Mexico reacted with anger on Wednesday to what one official called “hostile” new U.S. immigration guidelines hours before senior Trump administration envoys began arriving in Mexico City for talks on the volatile issue.
The U.S. Department of Homeland Security unveiled plans on Tuesday to consider almost all illegal immigrants subject to deportation, and will seek to send many of them to Mexico if they entered the United States from there, regardless of nationality.
The tension over the timing of the rules mirrors an outcry when President Donald Trump said on Twitter Mexico should pay for his planned border wall shortly before Mexican President Enrique Pena Nieto was due at a Washington summit in January.
However, White House spokesman Sean Spicer said in Washington U.S.-Mexico ties were “phenomenal right now” and that he expected a “great discussion.” Other senior officials also put on a brave face, telling reporters the trip was aimed at building a close working relationship.
Trump, who took office last month, campaigned on a pledge to get tougher on the estimated 11 million illegal immigrants in the United States, playing on fears of violent crime while promising to build the wall and stop potential terrorists from entering the country.
U.S. Secretary of State Rex Tillerson landed in Mexico City on Wednesday afternoon. He was joined by Homeland Security Secretary John Kelly later for talks the White House said would “walk through” the implementation of Trump’s immigration orders.
Kelly signed the guidelines issued by his department on Monday.
Mexico’s lead negotiator with the Trump administration, Foreign Minister Luis Videgaray, said there was no way Mexico would accept the new rules, which among other things seek to deport non-Mexicans to Mexico.
“I want to say clearly and emphatically that the government of Mexico and the Mexican people do not have to accept provisions that one government unilaterally wants to impose on the other,” Videgaray told reporters at the Foreign Ministry.
He said the issue would dominate the talks on Wednesday and Thursday. Mexico will insist that the United States proves the nationality of any person it wants to deport to Mexico, he said.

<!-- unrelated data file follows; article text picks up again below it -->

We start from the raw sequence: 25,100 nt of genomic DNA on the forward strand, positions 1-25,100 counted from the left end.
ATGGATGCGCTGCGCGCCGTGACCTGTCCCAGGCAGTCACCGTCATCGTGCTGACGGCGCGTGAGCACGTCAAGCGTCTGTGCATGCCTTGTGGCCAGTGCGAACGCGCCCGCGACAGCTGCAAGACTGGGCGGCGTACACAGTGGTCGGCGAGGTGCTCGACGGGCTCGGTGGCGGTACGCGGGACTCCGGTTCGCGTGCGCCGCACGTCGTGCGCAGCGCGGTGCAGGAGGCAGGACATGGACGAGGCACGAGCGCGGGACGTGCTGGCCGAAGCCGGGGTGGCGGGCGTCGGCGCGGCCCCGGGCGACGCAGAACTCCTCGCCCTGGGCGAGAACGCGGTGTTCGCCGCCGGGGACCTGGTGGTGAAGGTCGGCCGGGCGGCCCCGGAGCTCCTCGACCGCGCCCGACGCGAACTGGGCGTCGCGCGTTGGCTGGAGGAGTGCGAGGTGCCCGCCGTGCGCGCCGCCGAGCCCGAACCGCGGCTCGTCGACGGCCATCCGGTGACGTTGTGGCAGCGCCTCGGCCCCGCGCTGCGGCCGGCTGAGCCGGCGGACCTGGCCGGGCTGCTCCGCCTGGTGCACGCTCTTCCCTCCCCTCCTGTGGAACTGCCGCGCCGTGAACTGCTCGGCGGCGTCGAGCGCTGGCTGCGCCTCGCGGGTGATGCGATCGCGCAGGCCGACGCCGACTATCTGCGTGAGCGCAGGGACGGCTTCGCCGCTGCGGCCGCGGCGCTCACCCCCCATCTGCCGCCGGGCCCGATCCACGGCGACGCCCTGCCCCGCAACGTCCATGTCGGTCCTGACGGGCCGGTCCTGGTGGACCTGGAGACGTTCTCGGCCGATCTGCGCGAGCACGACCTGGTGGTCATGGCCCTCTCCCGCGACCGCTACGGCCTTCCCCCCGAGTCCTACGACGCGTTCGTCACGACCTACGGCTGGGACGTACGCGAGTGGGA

“We also have control of our borders and we will exercise it fully,” he said, adding that Mexico was prepared to go the United Nations to defend the freedoms and rights of Mexicans under international law.
Roberto Campa, who heads the human rights department of the Interior Ministry, said the plan to deport non-Mexicans to Mexico was “hostile” and “unacceptable.”
Senators for the leading leftist opposition party, the Party of the Democratic Revolution, said Tillerson and Kelly were not welcome in Mexico and they urged Pena Nieto not to meet them.
Another potential point of friction is a review ordered by Trump of the U.S. aid Mexico receives, dominated by $2.6 billion allocated largely for security under the Merida Initiative. Some believe the order carries a threat of cutting off such support.
Homeland Security’s guidance to immigration agents is part of a broader border security and immigration enforcement plan in executive orders that Trump signed on Jan. 25.
In Guatemala on Wednesday, Kelly denied the administration was embarking on mass deportations.
Jason Marczak, director of the Atlantic Council’s Latin America Economic Growth Initiative, said the Republican president appeared to have timed the unveiling of deportation measures as a negotiating tactic aimed at unsettling Mexico.
Trump was “carving out more extreme positions to be able to then negotiate a compromise solution,” Marczak said.
Mexico’s agenda at the talks on Thursday includes border infrastructure, deportation strategies, Central American migration, narcotics, arms trafficking and terrorism, as well as the North American Free Trade Agreement, a senior official with direct knowledge of the matter told Reuters.
Two senior Trump administration officials said the agenda included ways to tackle heroin production and strengthening Mexico’s southern border.